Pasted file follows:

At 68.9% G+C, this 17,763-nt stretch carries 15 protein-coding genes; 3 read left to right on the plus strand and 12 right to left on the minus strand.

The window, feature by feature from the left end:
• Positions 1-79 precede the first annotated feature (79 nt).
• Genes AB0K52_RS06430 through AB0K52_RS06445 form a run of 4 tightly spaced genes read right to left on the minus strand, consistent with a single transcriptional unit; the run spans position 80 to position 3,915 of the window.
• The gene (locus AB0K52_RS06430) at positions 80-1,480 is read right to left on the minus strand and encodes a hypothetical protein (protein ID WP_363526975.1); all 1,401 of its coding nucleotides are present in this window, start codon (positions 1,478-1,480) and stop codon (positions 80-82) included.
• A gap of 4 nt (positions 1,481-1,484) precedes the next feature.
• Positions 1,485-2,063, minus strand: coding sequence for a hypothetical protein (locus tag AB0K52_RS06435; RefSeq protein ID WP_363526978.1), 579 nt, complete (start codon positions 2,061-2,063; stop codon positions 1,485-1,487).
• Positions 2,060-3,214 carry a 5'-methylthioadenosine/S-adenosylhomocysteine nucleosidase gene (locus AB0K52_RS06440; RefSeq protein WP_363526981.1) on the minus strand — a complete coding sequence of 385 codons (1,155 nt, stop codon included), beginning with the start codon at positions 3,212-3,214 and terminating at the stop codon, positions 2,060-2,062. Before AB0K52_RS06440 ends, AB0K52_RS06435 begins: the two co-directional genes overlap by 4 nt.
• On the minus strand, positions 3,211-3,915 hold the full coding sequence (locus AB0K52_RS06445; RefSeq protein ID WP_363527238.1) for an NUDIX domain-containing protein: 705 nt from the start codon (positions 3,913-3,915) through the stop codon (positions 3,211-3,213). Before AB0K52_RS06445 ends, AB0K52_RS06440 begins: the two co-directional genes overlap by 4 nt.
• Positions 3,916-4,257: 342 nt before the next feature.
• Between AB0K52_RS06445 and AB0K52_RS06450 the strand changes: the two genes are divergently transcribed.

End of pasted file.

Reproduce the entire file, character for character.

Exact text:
At 68.9% G+C, this 17,763-nt stretch carries 15 protein-coding genes; 3 read left to right on the plus strand and 12 right to left on the minus strand.

The window, feature by feature from the left end:
• Positions 1-79 precede the first annotated feature (79 nt).
• Genes AB0K52_RS06430 through AB0K52_RS06445 form a run of 4 tightly spaced genes read right to left on the minus strand, consistent with a single transcriptional unit; the run spans position 80 to position 3,915 of the window.
• The gene (locus AB0K52_RS06430) at positions 80-1,480 is read right to left on the minus strand and encodes a hypothetical protein (protein ID WP_363526975.1); all 1,401 of its coding nucleotides are present in this window, start codon (positions 1,478-1,480) and stop codon (positions 80-82) included.
• A gap of 4 nt (positions 1,481-1,484) precedes the next feature.
• Positions 1,485-2,063, minus strand: coding sequence for a hypothetical protein (locus tag AB0K52_RS06435; RefSeq protein ID WP_363526978.1), 579 nt, complete (start codon positions 2,061-2,063; stop codon positions 1,485-1,487).
• Positions 2,060-3,214 carry a 5'-methylthioadenosine/S-adenosylhomocysteine nucleosidase gene (locus AB0K52_RS06440; RefSeq protein WP_363526981.1) on the minus strand — a complete coding sequence of 385 codons (1,155 nt, stop codon included), beginning with the start codon at positions 3,212-3,214 and terminating at the stop codon, positions 2,060-2,062. Before AB0K52_RS06440 ends, AB0K52_RS06435 begins: the two co-directional genes overlap by 4 nt.
• On the minus strand, positions 3,211-3,915 hold the full coding sequence (locus AB0K52_RS06445; RefSeq protein ID WP_363527238.1) for an NUDIX domain-containing protein: 705 nt from the start codon (positions 3,913-3,915) through the stop codon (positions 3,211-3,213). Before AB0K52_RS06445 ends, AB0K52_RS06440 begins: the two co-directional genes overlap by 4 nt.
• Positions 3,916-4,257: 342 nt before the next feature.
• Between AB0K52_RS06445 and AB0K52_RS06450 the strand changes: the two genes are divergently transcribed.